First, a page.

Remains of '17 roses' exhumed in Spain
Gerena - Archaeologists are unearthing the remains of 17 women who were shot during Spain's 1936-39 civil war and dumped in a mass grave, one of the conflict's most notorious events.
Since the exhumation began last week, the remains of 14 of the 17 women have been discovered at the cemetery in the southwestern town of Gerena, said 25-year-old Lucia Socam, whose great-aunt Granada Hidalgo was among one of the victims.
The skeleton of one of the women was removed from the mass grave on Monday so her descendants can give her a proper burial, she added.
The women, dubbed the "17 roses", were rounded up and shot by General Francisco Franco's forces in 1937 for being relatives of people on the opposing Republican side.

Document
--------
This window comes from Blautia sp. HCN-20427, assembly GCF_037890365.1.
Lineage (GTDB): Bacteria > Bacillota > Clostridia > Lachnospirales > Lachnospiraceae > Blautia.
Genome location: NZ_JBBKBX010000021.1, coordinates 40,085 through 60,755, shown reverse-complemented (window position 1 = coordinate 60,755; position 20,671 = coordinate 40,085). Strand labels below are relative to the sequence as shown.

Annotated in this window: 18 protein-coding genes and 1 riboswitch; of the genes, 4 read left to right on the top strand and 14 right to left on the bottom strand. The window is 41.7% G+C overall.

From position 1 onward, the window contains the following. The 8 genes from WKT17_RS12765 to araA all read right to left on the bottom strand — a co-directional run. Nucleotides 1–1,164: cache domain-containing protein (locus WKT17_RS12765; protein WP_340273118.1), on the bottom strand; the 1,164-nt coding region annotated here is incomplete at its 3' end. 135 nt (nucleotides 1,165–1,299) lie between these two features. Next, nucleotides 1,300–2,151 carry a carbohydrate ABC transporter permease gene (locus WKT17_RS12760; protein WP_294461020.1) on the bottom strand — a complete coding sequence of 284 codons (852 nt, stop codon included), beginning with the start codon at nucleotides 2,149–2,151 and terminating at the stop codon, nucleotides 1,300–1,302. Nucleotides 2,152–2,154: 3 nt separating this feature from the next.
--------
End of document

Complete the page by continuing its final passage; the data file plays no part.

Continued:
The exhumation, which is expected to take another week, comes as top Spanish judge Baltasar Garzon prepares to testify for the first time on Tuesday at his trial for abuse of power for trying to prosecute atrocities of the Franco regime.
Thousands of people marched through the streets of Madrid on Sunday in support of the 56-year-old judge, who won international fame with his attempt to extradite Chilean dictator Augusto Pinochet from London.
"He is the only person who dared to attack the crimes of the Franco regime," said Maria Jose Dominguez, 45, the grand-daughter of another one of the 17 slain women.
Archaeologists working on the exhumation found bullets, buttons and a comb near the women's bones.
"It is hard because the grave raises many things: We can see how they were thrown into it, one on top of the other," said Socam.
"But we are happy of course because it is the end of such a long wait, it is more of a happy feeling than one of being bitter."